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We give thanks to God that Katie Ricks was approved for ordination by New Hope Presbytery on February 18. The passage of Amendment 10-A, now G-2.0104 in our Book of Order, made it possible for Katie to be ordained. Katie is a graduate of Columbia Theological Seminary who has been serving as an associate in ministry at the Church of the Reconciliation, a welcoming and affirming More Light church in Chapel Hill, North Carolina.
(Photo: AP Images / The Press Democrat, Christopher Chung)
SAN FRANCISCO (Reuters) – The highest court of the U.S. Presbyterian Church will convene in Texas on Friday to consider whether a lesbian minister violated ecclesiastical law when she blessed the weddings of same-sex couples in California.
The case surrounding the Rev. Jane Spahr, a 69-year-old grandmother, highlights deep divisions within the Presbyterian Church U.S.A. and its 2 million members, as well as other mainline Protestant denominations over gay and lesbian marriage.
Spahr, who has battled for greater acceptance of homosexuality in the life of the Kentucky-based church for decades, was the first openly gay Presbyterian pastor asked to preside over a local ministry, though she was barred from accepting the post because of her sexual orientation.
by Bill Carpenter
From August 24 through August 26, Soulforce co-founder Mel White and I were in Napa, CA, representing Soulforce at the trial of our long time friend and colleague, the Rev. Dr. Janie Spahr. And, on August 27, a panel of six commissioners, sitting as judges on the Permanent Judicial Commission (PJC) of the Presbyterian Church(USA) through the Redwoods Presbytery, found Rev. Spahr “guilty of misconduct” for officiating at the weddings of sixteen gay and lesbian couples during that window of opportunity (June-November, 2008) when same sex couples could legally marry in California.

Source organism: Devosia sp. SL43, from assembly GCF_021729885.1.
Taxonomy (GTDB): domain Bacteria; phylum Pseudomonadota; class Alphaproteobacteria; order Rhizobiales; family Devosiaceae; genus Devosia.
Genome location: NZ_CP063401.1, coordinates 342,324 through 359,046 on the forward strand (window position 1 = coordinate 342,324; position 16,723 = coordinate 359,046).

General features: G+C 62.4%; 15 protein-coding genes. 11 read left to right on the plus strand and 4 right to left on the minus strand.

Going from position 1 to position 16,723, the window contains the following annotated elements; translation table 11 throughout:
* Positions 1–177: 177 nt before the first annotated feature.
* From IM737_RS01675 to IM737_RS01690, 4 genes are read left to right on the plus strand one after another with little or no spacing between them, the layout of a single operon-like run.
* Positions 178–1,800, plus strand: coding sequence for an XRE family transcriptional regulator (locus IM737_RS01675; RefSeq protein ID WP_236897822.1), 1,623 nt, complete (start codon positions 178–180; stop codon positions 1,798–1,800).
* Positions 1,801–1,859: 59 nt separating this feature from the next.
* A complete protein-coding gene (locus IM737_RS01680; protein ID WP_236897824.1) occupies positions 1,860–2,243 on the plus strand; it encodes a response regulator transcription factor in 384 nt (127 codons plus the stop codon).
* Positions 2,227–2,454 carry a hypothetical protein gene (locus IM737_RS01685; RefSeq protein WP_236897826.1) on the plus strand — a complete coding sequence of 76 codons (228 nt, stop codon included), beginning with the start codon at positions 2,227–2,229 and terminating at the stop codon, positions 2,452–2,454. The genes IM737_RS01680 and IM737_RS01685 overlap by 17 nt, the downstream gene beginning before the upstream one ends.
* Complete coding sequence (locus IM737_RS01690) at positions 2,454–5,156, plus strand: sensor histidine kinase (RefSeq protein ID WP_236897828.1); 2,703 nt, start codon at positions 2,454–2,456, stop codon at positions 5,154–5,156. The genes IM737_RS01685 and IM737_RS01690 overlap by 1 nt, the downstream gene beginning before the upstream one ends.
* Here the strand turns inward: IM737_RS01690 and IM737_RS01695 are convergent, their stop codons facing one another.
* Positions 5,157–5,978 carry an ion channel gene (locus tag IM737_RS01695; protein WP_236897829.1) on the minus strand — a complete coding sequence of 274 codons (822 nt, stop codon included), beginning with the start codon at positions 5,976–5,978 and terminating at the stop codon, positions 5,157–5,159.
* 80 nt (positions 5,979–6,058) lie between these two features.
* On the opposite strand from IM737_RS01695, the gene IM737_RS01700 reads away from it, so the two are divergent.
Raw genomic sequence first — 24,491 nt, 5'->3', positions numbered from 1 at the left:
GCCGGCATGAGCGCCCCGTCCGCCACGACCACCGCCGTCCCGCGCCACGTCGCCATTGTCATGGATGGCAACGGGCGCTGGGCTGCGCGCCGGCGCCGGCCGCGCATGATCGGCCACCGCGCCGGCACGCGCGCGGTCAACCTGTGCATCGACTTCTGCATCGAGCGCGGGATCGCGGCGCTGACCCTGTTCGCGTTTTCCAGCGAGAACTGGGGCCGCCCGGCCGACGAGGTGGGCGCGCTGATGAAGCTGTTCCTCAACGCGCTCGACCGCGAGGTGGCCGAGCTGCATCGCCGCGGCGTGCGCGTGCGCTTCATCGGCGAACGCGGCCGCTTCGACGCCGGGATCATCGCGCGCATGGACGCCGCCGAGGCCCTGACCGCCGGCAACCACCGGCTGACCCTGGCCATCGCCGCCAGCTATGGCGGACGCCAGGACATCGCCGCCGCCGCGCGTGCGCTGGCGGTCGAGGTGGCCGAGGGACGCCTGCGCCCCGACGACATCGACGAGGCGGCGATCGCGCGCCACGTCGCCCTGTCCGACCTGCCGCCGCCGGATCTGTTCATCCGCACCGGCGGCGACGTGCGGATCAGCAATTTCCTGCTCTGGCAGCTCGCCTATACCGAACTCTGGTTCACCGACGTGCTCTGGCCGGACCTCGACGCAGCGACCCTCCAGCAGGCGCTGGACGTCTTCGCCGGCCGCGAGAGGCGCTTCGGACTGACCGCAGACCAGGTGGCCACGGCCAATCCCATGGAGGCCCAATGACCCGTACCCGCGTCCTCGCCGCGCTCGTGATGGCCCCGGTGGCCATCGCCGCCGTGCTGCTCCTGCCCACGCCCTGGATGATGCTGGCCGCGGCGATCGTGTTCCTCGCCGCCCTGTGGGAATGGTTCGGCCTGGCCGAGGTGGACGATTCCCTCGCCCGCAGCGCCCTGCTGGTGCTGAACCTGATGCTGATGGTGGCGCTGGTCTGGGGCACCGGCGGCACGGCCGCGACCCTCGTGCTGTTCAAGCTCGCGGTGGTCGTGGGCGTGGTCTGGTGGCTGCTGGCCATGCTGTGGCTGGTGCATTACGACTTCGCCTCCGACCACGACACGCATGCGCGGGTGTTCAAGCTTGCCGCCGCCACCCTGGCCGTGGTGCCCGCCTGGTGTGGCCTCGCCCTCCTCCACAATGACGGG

The Constitution of the Presbyterian Church(USA) defines marriage as a sacred union between a man and a woman and any Presbyterian clergy person who threatens to undermine that doctrine by performing a wedding for a lesbian or gay couple can be charged, tried and punished for their courageous act. The PJC could have imposed a penalty from a “censure by rebuke” to a removal of Janie’s ordination. Incidentally, she was found not guilty of similar charges at a trial by the same PJC of Redwoods Presbytery in 2006.
In other words, when asked to perform a same sex wedding ceremony which is legal under the laws of the State of California, the Presbyterian hierarchy demands that their clergy say “NO!”. Janie, like so many courageous Presbyterian clergy before her, refused to obey the unjust and discriminatory doctrine and said “YES!” instead.
by Brian Murphy
The Layman covered Soulforce’s actions at the recent PC(USA) General Assembly. Here is an excerpt from the article.
MINNEAPOLIS – Deliberations at the 219th General Assembly of the Presbyterian Church (USA) were interrupted Friday afternoon by members of Soulforce, an LGBT (lesbian, gay, bisexual, transgender) rights advocacy group.
Approximately 20 protestors, some wearing badges identifying themselves as GA commissioners or observers, walked through the area restricted for commissioners only, surrounded the platform and sang “Lord Hear Our Prayer.”